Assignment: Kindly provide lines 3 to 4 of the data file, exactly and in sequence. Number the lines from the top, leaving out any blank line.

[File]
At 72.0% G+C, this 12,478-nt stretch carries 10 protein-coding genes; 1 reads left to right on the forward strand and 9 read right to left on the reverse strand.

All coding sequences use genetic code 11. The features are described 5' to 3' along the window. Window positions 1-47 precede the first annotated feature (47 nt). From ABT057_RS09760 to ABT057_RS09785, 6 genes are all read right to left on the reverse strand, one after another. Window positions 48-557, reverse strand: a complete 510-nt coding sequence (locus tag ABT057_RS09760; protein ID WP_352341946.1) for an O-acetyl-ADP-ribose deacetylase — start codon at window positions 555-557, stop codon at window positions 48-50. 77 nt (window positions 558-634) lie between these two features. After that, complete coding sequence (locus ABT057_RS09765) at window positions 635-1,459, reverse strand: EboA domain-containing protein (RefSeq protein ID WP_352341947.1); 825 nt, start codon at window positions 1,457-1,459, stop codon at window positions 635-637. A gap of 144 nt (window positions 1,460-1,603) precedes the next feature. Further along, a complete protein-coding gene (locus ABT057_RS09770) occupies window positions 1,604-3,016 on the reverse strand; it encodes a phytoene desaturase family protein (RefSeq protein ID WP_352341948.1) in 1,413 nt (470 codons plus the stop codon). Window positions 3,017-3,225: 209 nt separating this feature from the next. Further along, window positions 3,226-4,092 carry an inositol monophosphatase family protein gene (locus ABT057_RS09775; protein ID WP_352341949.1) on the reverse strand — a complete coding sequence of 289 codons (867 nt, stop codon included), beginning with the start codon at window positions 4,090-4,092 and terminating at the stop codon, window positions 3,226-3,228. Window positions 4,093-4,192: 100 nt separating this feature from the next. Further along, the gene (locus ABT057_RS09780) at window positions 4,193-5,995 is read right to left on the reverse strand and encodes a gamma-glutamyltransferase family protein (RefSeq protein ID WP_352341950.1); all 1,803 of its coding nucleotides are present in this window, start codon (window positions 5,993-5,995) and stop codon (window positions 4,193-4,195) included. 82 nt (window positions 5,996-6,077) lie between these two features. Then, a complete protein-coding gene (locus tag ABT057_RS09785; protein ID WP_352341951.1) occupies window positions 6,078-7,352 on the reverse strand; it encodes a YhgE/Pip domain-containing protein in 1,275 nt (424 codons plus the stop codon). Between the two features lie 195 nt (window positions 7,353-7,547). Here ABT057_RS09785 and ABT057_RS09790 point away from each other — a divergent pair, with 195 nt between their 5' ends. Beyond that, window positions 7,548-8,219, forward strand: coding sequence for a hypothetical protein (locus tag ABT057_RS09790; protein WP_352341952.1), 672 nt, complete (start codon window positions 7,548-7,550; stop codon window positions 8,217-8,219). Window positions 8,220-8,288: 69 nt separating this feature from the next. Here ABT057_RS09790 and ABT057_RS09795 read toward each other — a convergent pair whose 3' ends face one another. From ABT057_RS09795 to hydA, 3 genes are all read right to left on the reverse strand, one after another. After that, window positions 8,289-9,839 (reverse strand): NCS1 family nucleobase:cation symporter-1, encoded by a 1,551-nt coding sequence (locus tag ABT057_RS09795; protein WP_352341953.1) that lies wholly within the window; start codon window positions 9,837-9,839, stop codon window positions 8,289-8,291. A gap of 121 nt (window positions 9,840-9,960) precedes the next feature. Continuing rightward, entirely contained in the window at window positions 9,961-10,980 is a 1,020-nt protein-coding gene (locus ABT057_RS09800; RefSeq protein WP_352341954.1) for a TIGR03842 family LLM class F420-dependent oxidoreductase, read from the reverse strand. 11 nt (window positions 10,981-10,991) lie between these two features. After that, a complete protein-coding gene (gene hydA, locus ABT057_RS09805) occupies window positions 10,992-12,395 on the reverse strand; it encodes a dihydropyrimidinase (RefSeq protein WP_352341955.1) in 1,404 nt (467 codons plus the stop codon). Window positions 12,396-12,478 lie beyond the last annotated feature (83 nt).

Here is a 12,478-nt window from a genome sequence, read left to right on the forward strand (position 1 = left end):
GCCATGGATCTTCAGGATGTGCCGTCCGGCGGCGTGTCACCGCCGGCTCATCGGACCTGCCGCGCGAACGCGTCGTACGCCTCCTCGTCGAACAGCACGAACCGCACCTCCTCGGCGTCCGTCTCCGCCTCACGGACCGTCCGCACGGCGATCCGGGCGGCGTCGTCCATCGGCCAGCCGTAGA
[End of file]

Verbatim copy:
Here is a 12,478-nt window from a genome sequence, read left to right on the forward strand (position 1 = left end):
GCCATGGATCTTCAGGATGTGCCGTCCGGCGGCGTGTCACCGCCGGCTCATCGGACCTGCCGCGCGAACGCGTCGTACGCCTCCTCGTCGAACAGCACGAACCGCACCTCCTCGGCGTCCGTCTCCGCCTCACGGACCGTCCGCACGGCGATCCGGGCGGCGTCGTCCATCGGCCAGCCGTAGA